The New Sheriff in Town: Homeland Security Investigations
Created in 2010 as an investigative arm of the Department of Homeland Security, HSI has been in the news for working alongside the U.S. Department of Justice (DOJ) to take down international movie piracy rings, return ancient artifacts to foreign governments and arrest Joaquin “El Chapo” Guzman, one of the world’s most wanted drug kingpins. But as a unique law enforcement division enjoying broad legal authority over a diverse array of cross-border criminal activities, HSI also focuses on investigating and, along with DOJ, prosecuting human rights violations and trafficking.
In particular, one of HSI's main objectives is the elimination of forced labor worldwide using existing enforcement mechanisms as well as criminal prosecution of U.S.-based firms benefitting from, or having knowledge of, forced labor in their supply chains. In recent years, HSI has conducted over 1,000 human trafficking investigations annually, with many cases referred to it from local task forces as well as NGOs providing community and victim services.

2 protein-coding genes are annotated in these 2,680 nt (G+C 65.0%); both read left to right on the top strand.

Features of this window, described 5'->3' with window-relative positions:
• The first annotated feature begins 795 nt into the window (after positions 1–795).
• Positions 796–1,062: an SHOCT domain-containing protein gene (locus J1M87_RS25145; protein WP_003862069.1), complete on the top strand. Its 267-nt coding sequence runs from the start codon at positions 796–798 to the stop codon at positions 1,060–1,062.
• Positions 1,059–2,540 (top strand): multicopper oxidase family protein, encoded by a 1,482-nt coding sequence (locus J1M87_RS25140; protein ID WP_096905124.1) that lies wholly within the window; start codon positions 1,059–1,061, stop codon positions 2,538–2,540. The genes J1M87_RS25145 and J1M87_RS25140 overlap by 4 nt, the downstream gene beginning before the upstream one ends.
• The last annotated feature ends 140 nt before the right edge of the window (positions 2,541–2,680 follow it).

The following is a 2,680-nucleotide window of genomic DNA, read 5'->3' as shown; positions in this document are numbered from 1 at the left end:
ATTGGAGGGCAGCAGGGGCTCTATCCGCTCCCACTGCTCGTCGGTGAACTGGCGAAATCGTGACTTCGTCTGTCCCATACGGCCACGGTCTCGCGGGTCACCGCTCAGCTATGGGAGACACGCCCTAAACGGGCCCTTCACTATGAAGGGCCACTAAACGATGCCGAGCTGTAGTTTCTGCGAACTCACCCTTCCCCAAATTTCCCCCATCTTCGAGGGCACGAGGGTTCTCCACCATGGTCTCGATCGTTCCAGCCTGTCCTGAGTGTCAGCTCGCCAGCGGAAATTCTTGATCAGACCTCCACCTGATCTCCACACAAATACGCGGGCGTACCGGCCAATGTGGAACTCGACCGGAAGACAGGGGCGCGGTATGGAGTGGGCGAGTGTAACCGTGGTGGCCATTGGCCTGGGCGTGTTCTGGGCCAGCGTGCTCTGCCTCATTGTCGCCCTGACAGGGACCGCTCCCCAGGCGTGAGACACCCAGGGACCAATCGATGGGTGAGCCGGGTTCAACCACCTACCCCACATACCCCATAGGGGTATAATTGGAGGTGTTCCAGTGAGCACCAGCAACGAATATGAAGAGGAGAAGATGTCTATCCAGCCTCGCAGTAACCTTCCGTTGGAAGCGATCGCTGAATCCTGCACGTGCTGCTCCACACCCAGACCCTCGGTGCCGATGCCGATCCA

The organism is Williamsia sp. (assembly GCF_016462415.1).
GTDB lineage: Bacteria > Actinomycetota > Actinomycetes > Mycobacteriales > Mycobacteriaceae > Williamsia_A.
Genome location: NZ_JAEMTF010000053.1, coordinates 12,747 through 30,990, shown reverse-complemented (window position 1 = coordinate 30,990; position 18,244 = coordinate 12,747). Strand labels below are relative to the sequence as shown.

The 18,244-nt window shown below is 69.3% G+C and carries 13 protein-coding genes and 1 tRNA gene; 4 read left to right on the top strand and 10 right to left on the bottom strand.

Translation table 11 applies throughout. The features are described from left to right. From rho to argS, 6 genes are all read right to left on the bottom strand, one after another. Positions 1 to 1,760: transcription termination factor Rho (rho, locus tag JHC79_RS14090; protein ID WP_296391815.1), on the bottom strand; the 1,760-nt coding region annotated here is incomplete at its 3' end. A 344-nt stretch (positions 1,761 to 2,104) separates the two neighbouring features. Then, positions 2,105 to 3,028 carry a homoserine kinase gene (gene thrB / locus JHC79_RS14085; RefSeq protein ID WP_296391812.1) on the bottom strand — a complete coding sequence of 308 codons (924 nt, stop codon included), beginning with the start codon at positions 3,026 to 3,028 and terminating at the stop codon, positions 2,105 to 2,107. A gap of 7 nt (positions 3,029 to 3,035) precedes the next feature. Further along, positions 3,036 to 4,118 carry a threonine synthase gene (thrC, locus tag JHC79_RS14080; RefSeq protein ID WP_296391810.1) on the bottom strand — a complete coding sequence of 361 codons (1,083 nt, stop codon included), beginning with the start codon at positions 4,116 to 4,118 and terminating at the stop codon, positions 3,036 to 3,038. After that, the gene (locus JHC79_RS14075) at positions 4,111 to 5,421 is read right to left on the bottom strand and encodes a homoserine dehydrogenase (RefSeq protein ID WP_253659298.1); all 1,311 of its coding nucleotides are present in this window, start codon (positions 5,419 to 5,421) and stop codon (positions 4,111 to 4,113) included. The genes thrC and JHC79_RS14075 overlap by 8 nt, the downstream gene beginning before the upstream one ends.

Forced Labor Compliance and Due Diligence
HSI's new enforcement initiative is the latest example of the U.S. government’s increasing focus on investigating and prosecuting corporations that benefit financially from forced labor. Accordingly, to avoid potentially significant criminal liability under the TVPA, disruptions to supply chains, reputational damage, and unintentionally contributing to human trafficking, foreign and domestic companies operating in the United States should consider incorporating appropriate TVPA-focused corporate slavery due diligence and supply chain compliance into their own compliance framework. For example, companies should proactively conduct TVPA-specific employee training on how to identify signs of forced labor, perform an internal review of existing policies and procedures to identify areas that may be subject to exploitation (and make needed corrections) and assess their existing and prospective suppliers’ and contractors’ labor practices.